The South African rand has been one of the biggest losers in recent weeks after going down nearly 8% in recent months.
Since the beginning of this year, the rand has shed about 13%.
A few fundamental factors are weighing on the rand among them growth fears and low growth and continued labour unrest.
Continuing political fracas in Turkey could also heighten the risk aversion surrounding emerging markets while uncertainty over ailing former South African president Nelson Mandela, together with the mounting risk of further strike activity in the country’s platinum sector this week could also affect rand sentiment.
There are also sceptic sentiments in SA manufacturing, mining and retail sales data.
Government’s widening budget deficit adversely impacts the exchange rate of the country as the market reacts negatively to such information. This is primarily due to the fact that the default risk premium for securities in that currency rises, making investments less attractive.
The shrinking of the government budget deficit or an expansion in the government budget surplus will have the opposite impact on currency exchange rates.
Two weeks ago, one of the mines was given an ultimatum to meet workers’ demand. These threats and more are still hanging over the heads of many mines and are some of the factors scaring investors.
The ongoing unrest in South Africa’s mining sector – which relies heavily on exports of gold and other metals – is dragging down the country’s economy.
Foreign investors are on the lookout for countries with a stable political environment since this reduces the uncertainty surrounding their investments.
Political turmoil usually has a negative impact on the economy hence investing in that country’s currency may not seem like a wise idea.
Of late, most investors have shown little interest in dealing with rand among major currencies.
Bad fundamentals. Bad headline risk. And to top it off, it seems global financial markets have all been subjected to the same earth-shaking developments in the US Treasury market, the largest and most liquid bond market in the world.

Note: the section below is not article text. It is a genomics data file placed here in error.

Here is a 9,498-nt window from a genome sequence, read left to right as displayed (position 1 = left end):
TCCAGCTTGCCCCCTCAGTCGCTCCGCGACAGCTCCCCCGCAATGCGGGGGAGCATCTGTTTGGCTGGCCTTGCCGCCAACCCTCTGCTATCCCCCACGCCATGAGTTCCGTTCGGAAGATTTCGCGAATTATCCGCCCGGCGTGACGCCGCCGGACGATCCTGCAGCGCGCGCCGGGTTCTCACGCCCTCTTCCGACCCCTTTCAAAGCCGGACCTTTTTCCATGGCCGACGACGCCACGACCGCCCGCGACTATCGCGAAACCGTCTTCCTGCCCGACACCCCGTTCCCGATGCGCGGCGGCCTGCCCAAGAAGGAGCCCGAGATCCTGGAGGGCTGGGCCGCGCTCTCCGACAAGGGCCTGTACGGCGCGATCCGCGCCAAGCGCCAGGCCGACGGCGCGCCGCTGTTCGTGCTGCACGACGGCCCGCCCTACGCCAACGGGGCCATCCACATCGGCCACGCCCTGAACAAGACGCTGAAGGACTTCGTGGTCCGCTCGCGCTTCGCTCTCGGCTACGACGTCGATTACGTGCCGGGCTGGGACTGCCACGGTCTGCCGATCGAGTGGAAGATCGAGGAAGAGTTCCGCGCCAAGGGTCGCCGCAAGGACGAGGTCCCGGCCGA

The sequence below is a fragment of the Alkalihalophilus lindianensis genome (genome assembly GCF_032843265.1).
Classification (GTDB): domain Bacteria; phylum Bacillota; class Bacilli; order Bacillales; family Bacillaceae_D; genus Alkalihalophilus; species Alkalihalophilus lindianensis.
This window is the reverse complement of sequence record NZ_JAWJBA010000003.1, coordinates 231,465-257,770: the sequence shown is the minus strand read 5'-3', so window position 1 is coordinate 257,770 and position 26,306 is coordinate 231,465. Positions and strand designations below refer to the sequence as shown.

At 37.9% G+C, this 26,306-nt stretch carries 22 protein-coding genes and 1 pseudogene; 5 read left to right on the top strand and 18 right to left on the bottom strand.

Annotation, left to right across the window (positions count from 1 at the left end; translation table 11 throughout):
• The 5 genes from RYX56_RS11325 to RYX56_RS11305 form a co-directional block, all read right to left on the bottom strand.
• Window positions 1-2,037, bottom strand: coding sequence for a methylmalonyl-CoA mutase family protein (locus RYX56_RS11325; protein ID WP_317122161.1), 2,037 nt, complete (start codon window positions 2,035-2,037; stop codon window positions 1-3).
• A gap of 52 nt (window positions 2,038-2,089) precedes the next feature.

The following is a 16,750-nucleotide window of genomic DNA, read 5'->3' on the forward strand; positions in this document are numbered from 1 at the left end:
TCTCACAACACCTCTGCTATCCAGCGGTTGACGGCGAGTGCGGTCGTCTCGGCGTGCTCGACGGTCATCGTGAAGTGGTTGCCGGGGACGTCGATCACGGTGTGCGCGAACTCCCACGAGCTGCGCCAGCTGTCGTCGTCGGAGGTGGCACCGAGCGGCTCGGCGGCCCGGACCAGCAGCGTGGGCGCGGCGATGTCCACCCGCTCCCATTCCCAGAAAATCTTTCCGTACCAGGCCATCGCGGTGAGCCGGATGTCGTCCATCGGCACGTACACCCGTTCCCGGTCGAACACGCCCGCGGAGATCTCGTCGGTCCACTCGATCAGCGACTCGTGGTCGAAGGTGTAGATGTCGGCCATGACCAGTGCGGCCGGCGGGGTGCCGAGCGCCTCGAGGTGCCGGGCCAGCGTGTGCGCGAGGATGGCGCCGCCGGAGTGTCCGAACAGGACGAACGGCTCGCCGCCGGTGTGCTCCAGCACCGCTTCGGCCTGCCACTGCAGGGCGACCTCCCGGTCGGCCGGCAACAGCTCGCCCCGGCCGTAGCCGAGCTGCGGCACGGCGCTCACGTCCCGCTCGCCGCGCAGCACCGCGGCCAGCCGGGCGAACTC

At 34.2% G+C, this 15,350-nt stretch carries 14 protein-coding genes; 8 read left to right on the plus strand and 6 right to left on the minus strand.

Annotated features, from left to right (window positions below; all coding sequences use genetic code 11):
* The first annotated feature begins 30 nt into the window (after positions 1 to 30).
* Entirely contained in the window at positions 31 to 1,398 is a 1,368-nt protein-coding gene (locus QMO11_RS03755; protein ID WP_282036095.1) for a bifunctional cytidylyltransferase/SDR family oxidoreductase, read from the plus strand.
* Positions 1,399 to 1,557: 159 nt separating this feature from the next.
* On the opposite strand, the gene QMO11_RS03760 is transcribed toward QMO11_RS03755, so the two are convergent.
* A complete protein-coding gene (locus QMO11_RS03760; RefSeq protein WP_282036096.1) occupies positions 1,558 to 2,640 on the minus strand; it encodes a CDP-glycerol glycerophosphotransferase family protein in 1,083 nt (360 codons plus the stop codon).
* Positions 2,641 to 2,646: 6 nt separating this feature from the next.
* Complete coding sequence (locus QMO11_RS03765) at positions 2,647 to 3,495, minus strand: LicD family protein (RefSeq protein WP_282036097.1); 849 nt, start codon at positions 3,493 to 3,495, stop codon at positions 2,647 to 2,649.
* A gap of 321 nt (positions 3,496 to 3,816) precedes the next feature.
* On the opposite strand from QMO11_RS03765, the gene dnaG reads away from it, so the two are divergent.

The rand is no exception. Treasury yields and the US dollar have been rising ever since fears that the Federal Reserve would begin to taper back its monetary stimulus sooner than was previously thought have seeped into the marketplace.
The rand is a ‘high-beta’ currency which means its own moves against the dollar tend to be more pronounced than those in other currencies.
The South African Reserve Bank is in a tough spot. It doesn’t have a lot of currency reserves so they don’t have the same liberty to engage in currency interventions to defend the rand’s value as some other central banks - Turkey, Brazil and Russia, for example currently enjoy.
With the rand being as volatile as can be, it is extremely difficult to get a clear picture of where the currency is heading.
Some economists think its base case is that the currency is oversold and that it will recover somewhat in the months to come.
For that to happen however, there needs to be a calm return to the labour market and strained labour relations have to be fixed. Also, the current account deficit will have to narrow.
It can be worse until till the fundamental labour issues and deficit is corrected, which will hopefully calm some nerves in the later part of 2013.
Finally, a critical assumption has to be made about what the US Federal Reserve Bank will do. As analysts, we take the view that the Federal Reserve Bank will not start unwinding quantitative easing as quickly as many people think they will and if markets readjust to that expectation, which will certainly give emerging market currencies and the rand a bit of a boost as well.
Overall, we expect the rand to trade in the range of R9.50 to 10 to the US$ on average till 2014.
A weaker currency could play a part in unwinding the current account deficit also. The weaker currency would increase competitiveness on the export side and will make imports more expensive.
However, for us as a nation weighed on imports this isn’t a very good piece of news for things like groceries from SA, petrol etc will now have a higher probability of going up regularly.
The deficit is in part the result of the nature of the local economic upswing fuelled by consumption spending which in turn drove imports.
At the same time, the export industry has been struggling due to bottlenecks and other constraints that curbed its growth.